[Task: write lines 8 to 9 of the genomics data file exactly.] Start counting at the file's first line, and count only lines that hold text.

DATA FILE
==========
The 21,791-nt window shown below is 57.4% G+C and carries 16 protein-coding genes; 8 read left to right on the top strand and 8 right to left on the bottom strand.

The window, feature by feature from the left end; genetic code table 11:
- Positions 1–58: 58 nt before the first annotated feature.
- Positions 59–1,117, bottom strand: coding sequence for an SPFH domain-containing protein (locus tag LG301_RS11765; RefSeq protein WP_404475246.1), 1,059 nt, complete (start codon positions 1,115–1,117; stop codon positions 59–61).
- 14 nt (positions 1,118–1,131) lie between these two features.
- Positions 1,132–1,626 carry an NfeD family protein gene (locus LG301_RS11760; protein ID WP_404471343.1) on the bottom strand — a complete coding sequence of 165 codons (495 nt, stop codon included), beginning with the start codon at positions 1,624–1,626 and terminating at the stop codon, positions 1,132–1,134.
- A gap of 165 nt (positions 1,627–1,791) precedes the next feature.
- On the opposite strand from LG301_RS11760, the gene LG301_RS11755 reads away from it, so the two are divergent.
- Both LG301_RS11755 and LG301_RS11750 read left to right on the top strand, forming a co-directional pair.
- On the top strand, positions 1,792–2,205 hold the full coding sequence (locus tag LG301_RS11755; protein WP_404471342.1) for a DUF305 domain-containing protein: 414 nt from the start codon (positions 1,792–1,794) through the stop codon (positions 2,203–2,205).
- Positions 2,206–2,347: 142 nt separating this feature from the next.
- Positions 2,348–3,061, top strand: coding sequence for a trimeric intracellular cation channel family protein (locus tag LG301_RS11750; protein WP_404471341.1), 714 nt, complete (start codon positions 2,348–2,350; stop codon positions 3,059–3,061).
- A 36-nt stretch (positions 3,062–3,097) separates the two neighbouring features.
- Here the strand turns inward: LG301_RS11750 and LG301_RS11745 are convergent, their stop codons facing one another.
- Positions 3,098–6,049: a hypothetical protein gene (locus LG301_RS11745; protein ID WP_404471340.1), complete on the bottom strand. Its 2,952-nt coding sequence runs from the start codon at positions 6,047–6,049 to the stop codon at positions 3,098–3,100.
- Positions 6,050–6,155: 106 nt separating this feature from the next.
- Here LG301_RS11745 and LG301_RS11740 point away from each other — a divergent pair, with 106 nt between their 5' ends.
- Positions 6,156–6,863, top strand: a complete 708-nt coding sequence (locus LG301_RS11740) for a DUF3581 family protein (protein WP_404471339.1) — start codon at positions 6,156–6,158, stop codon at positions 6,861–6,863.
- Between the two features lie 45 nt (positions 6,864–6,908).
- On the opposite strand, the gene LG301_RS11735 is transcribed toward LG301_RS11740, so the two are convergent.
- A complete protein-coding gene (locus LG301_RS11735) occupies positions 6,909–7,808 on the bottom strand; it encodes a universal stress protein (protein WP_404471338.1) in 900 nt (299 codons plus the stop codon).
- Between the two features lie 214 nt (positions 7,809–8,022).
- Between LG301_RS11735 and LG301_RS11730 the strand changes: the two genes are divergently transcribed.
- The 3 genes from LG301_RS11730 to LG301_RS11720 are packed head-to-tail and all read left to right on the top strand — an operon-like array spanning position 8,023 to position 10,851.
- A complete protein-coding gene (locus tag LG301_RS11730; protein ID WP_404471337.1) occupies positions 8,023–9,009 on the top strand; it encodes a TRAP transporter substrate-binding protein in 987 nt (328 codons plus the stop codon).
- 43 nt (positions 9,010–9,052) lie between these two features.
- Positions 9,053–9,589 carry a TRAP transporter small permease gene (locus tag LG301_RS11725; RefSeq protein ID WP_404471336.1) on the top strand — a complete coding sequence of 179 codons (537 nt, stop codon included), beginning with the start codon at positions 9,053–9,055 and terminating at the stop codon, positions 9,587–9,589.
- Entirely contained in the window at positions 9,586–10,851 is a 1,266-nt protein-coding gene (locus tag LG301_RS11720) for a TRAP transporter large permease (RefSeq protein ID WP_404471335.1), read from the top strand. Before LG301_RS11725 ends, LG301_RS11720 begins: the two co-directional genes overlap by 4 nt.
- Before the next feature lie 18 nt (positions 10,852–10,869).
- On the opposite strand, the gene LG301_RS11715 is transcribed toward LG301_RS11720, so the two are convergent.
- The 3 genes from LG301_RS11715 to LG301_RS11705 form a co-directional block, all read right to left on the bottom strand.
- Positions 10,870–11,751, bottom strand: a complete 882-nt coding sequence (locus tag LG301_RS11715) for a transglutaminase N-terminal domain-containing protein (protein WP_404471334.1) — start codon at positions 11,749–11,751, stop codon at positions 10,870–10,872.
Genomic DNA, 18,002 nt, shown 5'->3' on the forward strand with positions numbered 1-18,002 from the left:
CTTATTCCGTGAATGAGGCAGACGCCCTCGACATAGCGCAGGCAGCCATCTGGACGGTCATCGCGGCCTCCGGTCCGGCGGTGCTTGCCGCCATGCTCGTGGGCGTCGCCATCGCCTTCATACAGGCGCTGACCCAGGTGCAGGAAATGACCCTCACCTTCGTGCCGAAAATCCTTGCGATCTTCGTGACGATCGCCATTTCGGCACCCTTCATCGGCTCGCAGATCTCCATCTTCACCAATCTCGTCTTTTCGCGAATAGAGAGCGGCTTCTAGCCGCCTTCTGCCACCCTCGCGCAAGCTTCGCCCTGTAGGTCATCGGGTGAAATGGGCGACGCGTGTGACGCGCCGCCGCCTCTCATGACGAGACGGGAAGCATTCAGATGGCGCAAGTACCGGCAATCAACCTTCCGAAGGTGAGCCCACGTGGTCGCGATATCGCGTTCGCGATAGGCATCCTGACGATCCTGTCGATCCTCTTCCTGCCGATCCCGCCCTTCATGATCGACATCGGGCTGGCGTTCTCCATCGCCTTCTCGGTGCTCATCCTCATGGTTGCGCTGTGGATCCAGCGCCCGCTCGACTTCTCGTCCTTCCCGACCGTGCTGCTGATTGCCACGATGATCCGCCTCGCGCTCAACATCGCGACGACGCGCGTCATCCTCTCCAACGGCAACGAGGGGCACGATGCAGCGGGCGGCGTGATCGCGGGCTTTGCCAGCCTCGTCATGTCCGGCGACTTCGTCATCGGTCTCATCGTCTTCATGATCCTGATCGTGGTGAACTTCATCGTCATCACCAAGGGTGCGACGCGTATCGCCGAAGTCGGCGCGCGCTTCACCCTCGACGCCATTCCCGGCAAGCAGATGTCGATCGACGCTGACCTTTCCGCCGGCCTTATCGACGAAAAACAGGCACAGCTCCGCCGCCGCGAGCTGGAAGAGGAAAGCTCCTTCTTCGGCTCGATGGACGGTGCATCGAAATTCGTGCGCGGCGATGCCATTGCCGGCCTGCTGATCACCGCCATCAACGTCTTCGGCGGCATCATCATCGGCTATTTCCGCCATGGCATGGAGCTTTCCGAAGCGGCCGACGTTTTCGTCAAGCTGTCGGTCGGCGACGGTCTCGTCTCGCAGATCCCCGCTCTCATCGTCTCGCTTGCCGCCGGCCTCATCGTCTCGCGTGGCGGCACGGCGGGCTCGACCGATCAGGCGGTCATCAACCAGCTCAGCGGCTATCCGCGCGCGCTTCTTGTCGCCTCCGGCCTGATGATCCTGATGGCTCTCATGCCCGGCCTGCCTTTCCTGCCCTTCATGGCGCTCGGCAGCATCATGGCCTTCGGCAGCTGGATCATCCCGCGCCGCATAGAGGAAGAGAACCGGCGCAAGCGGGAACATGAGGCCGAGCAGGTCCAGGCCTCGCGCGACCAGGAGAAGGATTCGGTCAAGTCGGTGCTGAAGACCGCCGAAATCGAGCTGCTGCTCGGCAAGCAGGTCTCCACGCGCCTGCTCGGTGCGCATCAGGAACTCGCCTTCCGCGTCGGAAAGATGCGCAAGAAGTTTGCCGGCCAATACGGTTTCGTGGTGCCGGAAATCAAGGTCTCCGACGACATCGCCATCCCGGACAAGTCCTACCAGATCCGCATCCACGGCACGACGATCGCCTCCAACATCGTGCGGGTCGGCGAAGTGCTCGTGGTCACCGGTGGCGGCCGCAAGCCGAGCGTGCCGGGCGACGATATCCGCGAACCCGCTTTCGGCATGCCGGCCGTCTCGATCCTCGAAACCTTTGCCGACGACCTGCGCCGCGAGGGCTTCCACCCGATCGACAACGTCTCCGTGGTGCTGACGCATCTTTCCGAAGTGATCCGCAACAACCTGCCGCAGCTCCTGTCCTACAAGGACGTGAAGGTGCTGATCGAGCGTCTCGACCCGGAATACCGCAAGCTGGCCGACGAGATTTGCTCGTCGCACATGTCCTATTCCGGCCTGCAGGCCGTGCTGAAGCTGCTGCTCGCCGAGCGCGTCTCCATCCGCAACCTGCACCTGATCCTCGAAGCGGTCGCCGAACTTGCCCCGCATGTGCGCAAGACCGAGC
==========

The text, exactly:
- On the opposite strand from LG301_RS11760, the gene LG301_RS11755 reads away from it, so the two are divergent.
- Both LG301_RS11755 and LG301_RS11750 read left to right on the top strand, forming a co-directional pair.